Email Spam and Scams

Definitions of Spam and Scam:

SpamE-mail spam, also known as junk e-mail or unsolicited bulk e-mail (UBE), is a subset of spam that involves nearly identical messages sent to numerous recipients by e-mail. Definitions of spam usually include the aspects that e-mail is unsolicited and sent in bulk.  E-mail spam has steadily grown since the early 1990s. Botnets, networks of virus-infected computers, are used to send about 80% of spam. 

Scam – Almost as soon as e-mail became widely used, it began to be used to defraud people via e-mail fraud. E-mail fraud can take the form of a “con game” or scam. Confidence tricks tend to exploit the inherent greed of their victims: the prospect of a ‘bargain’ or ‘something for nothing’ can be very tempting. E-mail fraud, as with other ‘bunco schemes’ relies on naive individuals who put their confidence in get-rich-quick schemes such as ‘too good to be true’ investments or offers to sell popular items at ‘impossibly low’ prices. Many people have lost their life savings due to fraud.

With the economy the way it is and internet usage growing, email spam and fraud is becoming more prevalent.  As a consumer we need to be more aware of these issues and become more cautious in how we deal with such emails.  I find it very sad when I hear that yet another victim had fallen for such fraud.  I feel it’s my duty as a computer technician to help inform you of how to avoid and reduce the amount of spam and email fraud you get in your inbox.  You may be asking yourself just how we got this spam to begin with.  Well it’s quite simple; every time you enter your email on a website form, you run the risk of that email address being sold to a third party.  From there it grows and you are then spammed. Often your email address is taken off of sites like Kijiji or Craig’s List.  Also if you have ever entered an online contest then expect to be spammed.  Sometimes our internet providers are the culprits and you are spammed just for being their client.

So how do we prevent spam?  The only sure way is to never give out your email address, but that defeat’s the purpose of having an email address to begin with.  The best thing to do is to take precautions to help reduce the amount of spam received.  Start by getting yourself an internet security package that includes anti-spam software.  Always make sure your internet security software is up to date on its virus/spam definitions. Find out if your internet provider has anti-spam filtering and enable it.  The next thing to do is to never respond to spam.  Once you respond, even to ask to be removed from their list, they will have confirmation of a valid email address and they will keep sending you more email.  So just delete it.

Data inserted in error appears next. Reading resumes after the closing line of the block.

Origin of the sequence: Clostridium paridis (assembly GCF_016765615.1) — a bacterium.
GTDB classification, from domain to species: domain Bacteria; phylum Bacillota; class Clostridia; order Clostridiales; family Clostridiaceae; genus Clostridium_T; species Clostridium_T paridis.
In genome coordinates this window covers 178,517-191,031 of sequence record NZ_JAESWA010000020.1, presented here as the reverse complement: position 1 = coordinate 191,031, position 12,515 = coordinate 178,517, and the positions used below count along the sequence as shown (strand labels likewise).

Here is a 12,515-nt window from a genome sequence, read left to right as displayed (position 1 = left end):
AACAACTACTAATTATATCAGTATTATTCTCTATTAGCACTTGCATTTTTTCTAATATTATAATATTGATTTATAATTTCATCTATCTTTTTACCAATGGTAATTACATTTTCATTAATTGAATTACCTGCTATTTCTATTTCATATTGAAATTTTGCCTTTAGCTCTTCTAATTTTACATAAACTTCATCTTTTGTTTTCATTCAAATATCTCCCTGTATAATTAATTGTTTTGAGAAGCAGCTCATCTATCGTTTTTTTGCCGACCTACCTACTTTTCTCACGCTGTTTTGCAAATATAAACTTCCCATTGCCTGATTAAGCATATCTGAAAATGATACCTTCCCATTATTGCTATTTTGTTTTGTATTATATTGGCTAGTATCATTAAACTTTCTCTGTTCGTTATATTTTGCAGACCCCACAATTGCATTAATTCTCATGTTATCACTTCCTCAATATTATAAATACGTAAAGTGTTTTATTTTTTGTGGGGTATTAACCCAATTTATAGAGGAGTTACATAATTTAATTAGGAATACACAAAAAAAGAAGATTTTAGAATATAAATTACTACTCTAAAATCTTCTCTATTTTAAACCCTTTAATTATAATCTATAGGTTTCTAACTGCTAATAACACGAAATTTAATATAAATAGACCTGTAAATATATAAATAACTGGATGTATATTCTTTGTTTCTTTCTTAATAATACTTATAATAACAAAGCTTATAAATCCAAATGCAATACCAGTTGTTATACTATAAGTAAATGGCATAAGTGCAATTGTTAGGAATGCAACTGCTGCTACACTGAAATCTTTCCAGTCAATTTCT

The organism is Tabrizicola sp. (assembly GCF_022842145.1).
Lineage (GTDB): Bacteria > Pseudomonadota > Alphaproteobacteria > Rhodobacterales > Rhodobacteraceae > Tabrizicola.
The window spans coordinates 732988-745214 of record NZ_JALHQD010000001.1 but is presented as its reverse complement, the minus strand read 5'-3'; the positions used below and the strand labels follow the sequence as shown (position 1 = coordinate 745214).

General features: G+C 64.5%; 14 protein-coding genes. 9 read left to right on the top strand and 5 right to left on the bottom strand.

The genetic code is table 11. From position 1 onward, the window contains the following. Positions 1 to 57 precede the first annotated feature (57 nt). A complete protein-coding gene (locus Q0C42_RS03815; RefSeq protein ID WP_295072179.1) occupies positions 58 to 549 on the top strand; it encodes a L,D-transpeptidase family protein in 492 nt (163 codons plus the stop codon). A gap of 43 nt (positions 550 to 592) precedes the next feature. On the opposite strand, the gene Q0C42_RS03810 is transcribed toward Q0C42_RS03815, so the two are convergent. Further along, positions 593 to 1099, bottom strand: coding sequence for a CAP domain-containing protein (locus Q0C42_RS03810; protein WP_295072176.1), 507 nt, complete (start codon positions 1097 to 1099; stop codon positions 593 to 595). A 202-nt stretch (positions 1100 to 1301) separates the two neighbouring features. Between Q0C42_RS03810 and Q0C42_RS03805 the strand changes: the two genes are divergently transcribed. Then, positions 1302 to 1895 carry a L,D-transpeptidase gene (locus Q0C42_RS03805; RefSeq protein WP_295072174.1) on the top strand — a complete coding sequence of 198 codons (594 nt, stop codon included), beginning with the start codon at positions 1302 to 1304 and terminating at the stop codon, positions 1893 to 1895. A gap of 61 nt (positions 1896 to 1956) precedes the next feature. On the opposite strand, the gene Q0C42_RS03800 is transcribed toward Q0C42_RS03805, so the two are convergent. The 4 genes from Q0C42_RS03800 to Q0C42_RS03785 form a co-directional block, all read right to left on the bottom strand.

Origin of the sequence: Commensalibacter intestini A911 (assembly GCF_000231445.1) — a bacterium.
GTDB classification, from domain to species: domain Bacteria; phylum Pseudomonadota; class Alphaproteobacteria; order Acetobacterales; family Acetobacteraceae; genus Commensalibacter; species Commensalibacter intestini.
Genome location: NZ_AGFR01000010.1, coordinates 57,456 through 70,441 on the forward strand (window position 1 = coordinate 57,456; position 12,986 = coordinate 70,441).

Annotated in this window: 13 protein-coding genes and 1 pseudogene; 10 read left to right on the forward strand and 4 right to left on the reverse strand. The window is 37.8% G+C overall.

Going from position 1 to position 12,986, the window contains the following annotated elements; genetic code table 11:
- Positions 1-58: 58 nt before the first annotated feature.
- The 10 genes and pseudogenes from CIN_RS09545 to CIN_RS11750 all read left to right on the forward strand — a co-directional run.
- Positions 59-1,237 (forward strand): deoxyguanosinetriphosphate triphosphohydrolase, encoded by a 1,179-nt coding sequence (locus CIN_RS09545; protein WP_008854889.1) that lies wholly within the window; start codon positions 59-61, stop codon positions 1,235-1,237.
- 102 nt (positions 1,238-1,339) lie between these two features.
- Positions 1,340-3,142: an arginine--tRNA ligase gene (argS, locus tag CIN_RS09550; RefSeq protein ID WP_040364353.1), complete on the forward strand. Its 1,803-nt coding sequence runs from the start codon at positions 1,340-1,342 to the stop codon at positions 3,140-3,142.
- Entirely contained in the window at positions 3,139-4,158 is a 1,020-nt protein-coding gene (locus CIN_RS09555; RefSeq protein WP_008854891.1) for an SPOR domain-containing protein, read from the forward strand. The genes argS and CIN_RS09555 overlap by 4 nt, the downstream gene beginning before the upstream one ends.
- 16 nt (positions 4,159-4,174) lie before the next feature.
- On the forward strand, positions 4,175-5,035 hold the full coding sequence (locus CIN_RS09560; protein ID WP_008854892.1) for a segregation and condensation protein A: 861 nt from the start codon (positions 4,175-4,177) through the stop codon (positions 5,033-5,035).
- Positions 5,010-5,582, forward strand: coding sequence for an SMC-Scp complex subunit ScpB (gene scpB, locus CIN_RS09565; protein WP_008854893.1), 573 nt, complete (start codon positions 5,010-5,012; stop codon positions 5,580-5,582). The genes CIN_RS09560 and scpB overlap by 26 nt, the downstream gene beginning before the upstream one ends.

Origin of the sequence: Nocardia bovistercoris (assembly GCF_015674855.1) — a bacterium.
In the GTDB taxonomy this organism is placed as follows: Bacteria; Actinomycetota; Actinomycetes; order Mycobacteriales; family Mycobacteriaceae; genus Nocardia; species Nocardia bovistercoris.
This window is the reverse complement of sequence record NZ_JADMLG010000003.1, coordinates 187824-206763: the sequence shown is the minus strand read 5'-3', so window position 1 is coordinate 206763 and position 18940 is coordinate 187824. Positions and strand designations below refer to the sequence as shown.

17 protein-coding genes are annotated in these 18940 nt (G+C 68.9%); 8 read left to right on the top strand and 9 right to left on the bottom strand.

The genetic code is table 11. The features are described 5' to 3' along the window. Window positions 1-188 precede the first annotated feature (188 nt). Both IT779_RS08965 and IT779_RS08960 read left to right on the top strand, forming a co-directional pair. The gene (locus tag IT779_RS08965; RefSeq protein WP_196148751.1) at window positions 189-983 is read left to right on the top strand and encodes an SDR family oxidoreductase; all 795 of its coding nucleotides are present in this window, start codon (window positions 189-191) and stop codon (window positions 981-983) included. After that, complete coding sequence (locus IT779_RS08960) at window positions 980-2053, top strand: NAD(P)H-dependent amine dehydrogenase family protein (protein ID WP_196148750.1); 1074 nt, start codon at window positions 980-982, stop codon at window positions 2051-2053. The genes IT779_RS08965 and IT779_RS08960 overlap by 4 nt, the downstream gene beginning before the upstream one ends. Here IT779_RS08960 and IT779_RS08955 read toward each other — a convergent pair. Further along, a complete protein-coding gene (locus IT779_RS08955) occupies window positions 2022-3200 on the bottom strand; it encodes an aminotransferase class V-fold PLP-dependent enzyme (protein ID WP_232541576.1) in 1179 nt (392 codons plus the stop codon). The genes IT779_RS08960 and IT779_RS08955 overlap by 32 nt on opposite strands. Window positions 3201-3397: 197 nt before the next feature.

Email fraud can be a little harder to detect so therefore we need to be even more cautious.   For instance emails from your bank asking you to update your account information.  Is this a scam?  Of course it is.  Your bank will NEVER ask for your account information and they will NEVER ask you for your password.  If in doubt, call your bank and ask them before clicking on that email and inputting your information.

As a computer repair business owner I often get emails requesting to have work done on XX number of computers and they will be shipped to me for repair etc.  I will never fall for this because it is obvious to me that it’s a scam.  Business owners must be very careful with these emails especially in this economy when we need the business.  We must put aside our greed for that special deal or extra money and realize that we are being scammed almost on a daily basis.

So in conclusion:

  1. Get a good Internet Security package containing anti-spam software and keep it up to date.
  2. Ask your Internet Provider if they have anti-spam filtering and enable it
  3. Never respond to these emails just delete them
  4. Try not to fill out online forms if you really want to get yourself another email address such as Hotmail or Gmail (Google Mail)
  5. Be informed of these types of emails and be cautious
  6. If in doubt ask someone

I hope this helps someone from becoming yet another victim.  For advice please feel free to contact Scott’s Computer Emporium I would be more then happy to help you.

Sources:

Wikipedia for definitions, etc.

scamdex.com – excellent source on the latest email scams

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